Commemoration for Anglo-Irish War dead

William Clarke from Edward Street in Lurgan.
William Clarke from Edward Street in Lurgan.

The Ancre Somme Association is hosting a commemoration of the Anglo-Irish War in Brownlow House, Lurgan, on Monday, January 21, at 7.30pm.

The purpose of this event is to remember the 714 members of the British Security Forces, who were killed in Ireland, during the war of 1919 to 1922.

A spokesman said: “ We will remember brave young men like William Clarke from Edward Street in Lurgan. William was a District Inspector in the Royal Irish Constabulary.

“William had previously served as a Sergeant in the Canadian Mounted Infantry and as Lieutenant in the 15th Royal Irish Rifles as part of the Ulster Division.

“He was killed in an IRA ambush in County Clare on Thursday, 20th January 1921, aged 28.”

A statement by Mr George Sievwright, driver of the police car at the time of the ambush: January 1921 read: “Thursday’s affray was the fourth ambush which I have experienced in three days.

“The car, containing ten men, was nearing Glenwood, when, on rounding a bend in the road, about 100 men suddenly appeared from behind a hedge. A volley of shots was heard, and bullets hit the car from all directions. D.I. Clarke, was the first man to be hit. He was sitting by my side when a bullet entered his left shoulder.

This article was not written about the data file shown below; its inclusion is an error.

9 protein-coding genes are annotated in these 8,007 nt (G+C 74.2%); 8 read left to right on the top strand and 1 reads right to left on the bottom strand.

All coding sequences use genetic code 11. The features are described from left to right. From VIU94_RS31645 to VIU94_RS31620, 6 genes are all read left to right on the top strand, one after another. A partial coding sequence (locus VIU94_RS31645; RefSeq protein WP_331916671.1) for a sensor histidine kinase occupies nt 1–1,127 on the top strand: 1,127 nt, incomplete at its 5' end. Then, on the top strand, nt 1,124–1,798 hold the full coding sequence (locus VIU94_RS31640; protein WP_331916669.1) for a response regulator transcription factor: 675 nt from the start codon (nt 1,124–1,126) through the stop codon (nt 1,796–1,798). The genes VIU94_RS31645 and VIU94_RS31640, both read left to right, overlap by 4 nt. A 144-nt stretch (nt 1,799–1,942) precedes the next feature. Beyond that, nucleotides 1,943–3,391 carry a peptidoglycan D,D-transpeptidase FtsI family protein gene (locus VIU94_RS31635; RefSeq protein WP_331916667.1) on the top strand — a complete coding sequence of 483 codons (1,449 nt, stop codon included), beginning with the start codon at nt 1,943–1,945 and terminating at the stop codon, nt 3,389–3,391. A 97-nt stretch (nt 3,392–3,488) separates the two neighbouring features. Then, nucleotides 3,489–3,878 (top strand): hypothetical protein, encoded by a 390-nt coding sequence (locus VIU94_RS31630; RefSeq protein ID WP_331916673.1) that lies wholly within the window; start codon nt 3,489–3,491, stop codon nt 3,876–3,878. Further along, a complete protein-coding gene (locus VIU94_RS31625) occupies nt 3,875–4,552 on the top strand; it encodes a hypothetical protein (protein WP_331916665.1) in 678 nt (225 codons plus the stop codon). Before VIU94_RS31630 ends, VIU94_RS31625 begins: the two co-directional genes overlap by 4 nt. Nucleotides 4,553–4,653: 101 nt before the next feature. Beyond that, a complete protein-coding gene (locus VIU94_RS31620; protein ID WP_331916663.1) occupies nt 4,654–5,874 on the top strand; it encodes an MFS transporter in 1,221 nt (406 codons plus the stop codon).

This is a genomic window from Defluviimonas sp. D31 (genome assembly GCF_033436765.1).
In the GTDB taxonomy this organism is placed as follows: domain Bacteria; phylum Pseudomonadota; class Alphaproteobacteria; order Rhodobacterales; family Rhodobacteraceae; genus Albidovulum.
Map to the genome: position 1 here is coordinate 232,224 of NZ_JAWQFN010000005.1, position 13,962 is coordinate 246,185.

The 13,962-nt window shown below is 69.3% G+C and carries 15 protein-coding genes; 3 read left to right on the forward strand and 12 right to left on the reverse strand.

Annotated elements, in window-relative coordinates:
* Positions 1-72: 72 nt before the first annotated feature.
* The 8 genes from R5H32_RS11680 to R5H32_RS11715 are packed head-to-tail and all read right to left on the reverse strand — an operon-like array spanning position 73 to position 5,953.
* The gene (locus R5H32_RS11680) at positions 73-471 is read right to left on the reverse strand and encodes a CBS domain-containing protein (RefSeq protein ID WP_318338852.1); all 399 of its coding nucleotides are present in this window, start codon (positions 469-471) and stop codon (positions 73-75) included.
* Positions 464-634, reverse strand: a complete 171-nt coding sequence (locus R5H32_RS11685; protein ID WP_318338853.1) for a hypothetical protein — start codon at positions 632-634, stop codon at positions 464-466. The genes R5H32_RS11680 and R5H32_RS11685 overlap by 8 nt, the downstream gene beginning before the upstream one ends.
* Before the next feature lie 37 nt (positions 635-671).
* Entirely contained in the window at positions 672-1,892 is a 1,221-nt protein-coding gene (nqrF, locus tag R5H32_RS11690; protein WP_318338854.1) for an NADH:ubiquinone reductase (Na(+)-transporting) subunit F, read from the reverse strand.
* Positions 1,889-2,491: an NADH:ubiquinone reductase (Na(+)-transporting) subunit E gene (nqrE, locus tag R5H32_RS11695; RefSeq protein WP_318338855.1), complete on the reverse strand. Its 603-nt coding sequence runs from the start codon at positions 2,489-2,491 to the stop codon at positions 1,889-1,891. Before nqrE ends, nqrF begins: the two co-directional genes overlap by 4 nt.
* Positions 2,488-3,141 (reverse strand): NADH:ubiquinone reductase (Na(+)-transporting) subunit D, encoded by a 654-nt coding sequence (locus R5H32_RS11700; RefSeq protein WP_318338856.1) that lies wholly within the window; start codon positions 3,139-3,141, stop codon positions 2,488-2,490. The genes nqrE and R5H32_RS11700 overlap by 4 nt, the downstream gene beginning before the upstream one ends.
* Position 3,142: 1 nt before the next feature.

“He shouted: ‘Drive on, Sievright; I am hit.’ A terrific and uninterrupted rain of rifle bullets followed. I opened the throttle, and tried to race through, but just as I reached mid-way between the fire the car stopped, and a bullet grazed my hands at the wheel. D.I. Clarke fell out of the car on to the road and crawled by the roadside for several yards. The men behind the hedge turned their attention to him, and made him the target for the whole of their fire. He was riddled with bullets and killed outright.”

The Ancre Somme Association spokesman said: “We are confident that you will share in our belief that it is important that the members of the British Security Forces, killed in Ireland, are remembered, just as those who died in foreign lands are remembered. The sacrifice made by our gallant son’s during this period of time in history ensured that German guns were silence not just on the Western Front but also the Home Front.”

Speakers at this event will include David Martin, Honorary President, Ancre Somme Association, Lt Col Ant Maher, Patron, Ancre Somme Association and Richard Edgar, historian, author and Honorary member of the Ancre Somme Association.

Anyone wishing to attend is asked to email info@ancresommeassociation.co.uk as seating numbers in Brownlow House are limited.